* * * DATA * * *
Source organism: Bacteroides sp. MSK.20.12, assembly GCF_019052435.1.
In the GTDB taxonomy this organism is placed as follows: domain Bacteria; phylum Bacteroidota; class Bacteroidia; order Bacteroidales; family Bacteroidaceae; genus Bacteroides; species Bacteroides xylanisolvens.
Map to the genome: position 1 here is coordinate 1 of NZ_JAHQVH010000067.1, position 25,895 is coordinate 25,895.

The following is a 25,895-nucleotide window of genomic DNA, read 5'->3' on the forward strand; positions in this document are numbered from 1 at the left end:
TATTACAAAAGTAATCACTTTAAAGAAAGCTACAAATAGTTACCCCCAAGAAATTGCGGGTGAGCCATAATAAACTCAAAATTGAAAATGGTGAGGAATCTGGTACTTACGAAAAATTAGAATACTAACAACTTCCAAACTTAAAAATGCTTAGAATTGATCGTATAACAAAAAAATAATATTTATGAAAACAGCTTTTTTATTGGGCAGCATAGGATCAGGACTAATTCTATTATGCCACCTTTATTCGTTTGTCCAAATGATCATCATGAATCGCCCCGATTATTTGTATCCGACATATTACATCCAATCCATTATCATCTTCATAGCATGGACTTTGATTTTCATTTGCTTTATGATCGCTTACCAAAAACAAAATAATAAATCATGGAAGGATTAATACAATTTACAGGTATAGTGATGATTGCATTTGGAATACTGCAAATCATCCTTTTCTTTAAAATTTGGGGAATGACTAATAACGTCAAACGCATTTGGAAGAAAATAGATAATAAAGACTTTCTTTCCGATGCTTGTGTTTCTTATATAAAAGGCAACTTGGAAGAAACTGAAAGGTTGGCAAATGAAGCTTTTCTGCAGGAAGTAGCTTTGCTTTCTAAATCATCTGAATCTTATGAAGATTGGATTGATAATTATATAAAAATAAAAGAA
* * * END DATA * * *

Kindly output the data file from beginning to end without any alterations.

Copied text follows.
Source organism: Bacteroides sp. MSK.20.12, assembly GCF_019052435.1.
In the GTDB taxonomy this organism is placed as follows: domain Bacteria; phylum Bacteroidota; class Bacteroidia; order Bacteroidales; family Bacteroidaceae; genus Bacteroides; species Bacteroides xylanisolvens.
Map to the genome: position 1 here is coordinate 1 of NZ_JAHQVH010000067.1, position 25,895 is coordinate 25,895.

The following is a 25,895-nucleotide window of genomic DNA, read 5'->3' on the forward strand; positions in this document are numbered from 1 at the left end:
TATTACAAAAGTAATCACTTTAAAGAAAGCTACAAATAGTTACCCCCAAGAAATTGCGGGTGAGCCATAATAAACTCAAAATTGAAAATGGTGAGGAATCTGGTACTTACGAAAAATTAGAATACTAACAACTTCCAAACTTAAAAATGCTTAGAATTGATCGTATAACAAAAAAATAATATTTATGAAAACAGCTTTTTTATTGGGCAGCATAGGATCAGGACTAATTCTATTATGCCACCTTTATTCGTTTGTCCAAATGATCATCATGAATCGCCCCGATTATTTGTATCCGACATATTACATCCAATCCATTATCATCTTCATAGCATGGACTTTGATTTTCATTTGCTTTATGATCGCTTACCAAAAACAAAATAATAAATCATGGAAGGATTAATACAATTTACAGGTATAGTGATGATTGCATTTGGAATACTGCAAATCATCCTTTTCTTTAAAATTTGGGGAATGACTAATAACGTCAAACGCATTTGGAAGAAAATAGATAATAAAGACTTTCTTTCCGATGCTTGTGTTTCTTATATAAAAGGCAACTTGGAAGAAACTGAAAGGTTGGCAAATGAAGCTTTTCTGCAGGAAGTAGCTTTGCTTTCTAAATCATCTGAATCTTATGAAGATTGGATTGATAATTATATAAAAATAAAAGAA